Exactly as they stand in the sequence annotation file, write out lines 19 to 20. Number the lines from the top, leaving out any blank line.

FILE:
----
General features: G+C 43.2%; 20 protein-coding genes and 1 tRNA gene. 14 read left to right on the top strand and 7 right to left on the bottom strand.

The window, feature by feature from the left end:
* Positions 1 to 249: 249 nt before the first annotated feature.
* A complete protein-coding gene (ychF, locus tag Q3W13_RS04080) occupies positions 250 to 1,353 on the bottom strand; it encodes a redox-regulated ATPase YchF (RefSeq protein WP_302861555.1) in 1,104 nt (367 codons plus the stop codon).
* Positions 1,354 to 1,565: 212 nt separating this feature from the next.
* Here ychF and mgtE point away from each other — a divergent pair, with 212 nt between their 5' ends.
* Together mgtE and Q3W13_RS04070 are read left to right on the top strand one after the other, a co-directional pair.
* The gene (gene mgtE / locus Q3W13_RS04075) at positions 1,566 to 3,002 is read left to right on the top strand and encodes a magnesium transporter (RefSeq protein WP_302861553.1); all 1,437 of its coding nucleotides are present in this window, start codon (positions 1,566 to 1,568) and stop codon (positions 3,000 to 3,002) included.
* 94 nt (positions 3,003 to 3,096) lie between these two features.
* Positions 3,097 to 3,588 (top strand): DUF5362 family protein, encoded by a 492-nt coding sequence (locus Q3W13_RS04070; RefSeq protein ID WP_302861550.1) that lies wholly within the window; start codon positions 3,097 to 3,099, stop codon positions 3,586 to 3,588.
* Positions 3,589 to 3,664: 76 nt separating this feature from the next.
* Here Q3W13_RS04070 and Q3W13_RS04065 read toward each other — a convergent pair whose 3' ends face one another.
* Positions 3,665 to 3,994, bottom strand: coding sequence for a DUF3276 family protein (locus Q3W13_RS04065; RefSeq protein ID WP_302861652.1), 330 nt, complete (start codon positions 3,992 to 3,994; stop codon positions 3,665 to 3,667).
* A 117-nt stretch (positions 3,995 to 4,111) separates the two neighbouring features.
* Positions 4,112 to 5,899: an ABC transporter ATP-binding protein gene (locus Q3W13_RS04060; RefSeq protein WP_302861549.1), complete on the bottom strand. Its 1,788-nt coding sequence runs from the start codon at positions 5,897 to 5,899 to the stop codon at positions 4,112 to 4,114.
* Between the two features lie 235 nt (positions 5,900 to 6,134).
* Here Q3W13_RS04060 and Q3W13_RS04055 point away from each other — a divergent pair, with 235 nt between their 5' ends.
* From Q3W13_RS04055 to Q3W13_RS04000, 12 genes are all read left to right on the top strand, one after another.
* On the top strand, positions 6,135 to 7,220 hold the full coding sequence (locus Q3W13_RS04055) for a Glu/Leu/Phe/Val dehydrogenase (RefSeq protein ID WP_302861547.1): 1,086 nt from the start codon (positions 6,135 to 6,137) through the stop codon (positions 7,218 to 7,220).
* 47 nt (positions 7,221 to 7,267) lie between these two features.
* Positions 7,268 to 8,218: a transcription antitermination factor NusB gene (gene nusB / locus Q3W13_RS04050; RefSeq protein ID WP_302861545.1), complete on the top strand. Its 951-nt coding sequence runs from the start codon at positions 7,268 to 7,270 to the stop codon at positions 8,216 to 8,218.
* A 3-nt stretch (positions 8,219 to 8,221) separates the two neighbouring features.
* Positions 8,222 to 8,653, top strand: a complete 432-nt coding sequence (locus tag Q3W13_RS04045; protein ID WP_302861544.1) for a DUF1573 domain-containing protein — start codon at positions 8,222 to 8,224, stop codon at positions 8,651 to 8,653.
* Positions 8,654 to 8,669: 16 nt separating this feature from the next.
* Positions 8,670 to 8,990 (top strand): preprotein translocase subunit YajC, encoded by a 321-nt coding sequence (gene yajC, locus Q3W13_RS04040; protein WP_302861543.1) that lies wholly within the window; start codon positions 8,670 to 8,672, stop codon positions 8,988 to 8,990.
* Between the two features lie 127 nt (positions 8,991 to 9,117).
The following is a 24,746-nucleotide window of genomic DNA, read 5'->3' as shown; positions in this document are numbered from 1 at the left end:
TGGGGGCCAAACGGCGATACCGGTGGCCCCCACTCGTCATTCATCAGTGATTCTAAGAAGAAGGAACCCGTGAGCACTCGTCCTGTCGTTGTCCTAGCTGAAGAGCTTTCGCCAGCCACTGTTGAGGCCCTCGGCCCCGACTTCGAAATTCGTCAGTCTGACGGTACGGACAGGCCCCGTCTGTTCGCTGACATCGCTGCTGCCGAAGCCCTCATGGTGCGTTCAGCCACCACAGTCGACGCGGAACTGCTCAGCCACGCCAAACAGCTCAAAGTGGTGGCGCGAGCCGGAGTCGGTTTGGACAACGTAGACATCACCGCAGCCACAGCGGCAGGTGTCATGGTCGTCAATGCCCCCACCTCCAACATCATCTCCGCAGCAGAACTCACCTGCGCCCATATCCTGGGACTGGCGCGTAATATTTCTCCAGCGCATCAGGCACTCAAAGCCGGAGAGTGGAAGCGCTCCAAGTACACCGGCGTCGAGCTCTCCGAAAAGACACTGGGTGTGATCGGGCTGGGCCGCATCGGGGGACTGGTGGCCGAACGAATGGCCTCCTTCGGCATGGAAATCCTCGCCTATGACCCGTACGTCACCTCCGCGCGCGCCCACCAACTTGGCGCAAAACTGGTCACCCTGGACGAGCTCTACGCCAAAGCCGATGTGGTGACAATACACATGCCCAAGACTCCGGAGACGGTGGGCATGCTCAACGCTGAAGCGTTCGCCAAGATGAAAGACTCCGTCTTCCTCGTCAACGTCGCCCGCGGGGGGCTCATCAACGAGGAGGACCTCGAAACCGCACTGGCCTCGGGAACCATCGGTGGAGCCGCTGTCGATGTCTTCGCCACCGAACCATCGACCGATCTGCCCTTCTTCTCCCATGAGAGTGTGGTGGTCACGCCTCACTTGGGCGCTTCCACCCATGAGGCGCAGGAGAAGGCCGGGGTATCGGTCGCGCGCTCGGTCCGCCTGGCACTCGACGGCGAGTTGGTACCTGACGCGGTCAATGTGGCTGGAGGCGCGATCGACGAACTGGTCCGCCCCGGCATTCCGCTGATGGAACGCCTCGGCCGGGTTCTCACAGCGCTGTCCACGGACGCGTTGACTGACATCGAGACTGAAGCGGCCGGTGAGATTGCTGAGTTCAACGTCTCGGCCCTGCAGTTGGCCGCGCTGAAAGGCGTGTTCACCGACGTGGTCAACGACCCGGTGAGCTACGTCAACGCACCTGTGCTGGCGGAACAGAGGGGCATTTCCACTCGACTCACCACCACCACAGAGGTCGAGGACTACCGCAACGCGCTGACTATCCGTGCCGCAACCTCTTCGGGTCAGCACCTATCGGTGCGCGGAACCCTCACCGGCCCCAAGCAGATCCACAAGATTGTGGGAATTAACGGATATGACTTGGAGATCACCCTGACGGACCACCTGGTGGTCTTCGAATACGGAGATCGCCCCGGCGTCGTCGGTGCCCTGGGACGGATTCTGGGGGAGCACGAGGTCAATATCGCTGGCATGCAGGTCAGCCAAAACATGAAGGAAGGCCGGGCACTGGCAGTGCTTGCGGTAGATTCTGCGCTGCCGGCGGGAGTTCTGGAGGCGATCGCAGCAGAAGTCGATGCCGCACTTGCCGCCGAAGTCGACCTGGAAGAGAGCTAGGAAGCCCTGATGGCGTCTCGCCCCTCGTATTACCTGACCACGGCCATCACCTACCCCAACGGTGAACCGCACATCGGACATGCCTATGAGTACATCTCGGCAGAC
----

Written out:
* On the top strand, positions 6,135 to 7,220 hold the full coding sequence (locus Q3W13_RS04055) for a Glu/Leu/Phe/Val dehydrogenase (RefSeq protein ID WP_302861547.1): 1,086 nt from the start codon (positions 6,135 to 6,137) through the stop codon (positions 7,218 to 7,220).
* 47 nt (positions 7,221 to 7,267) lie between these two features.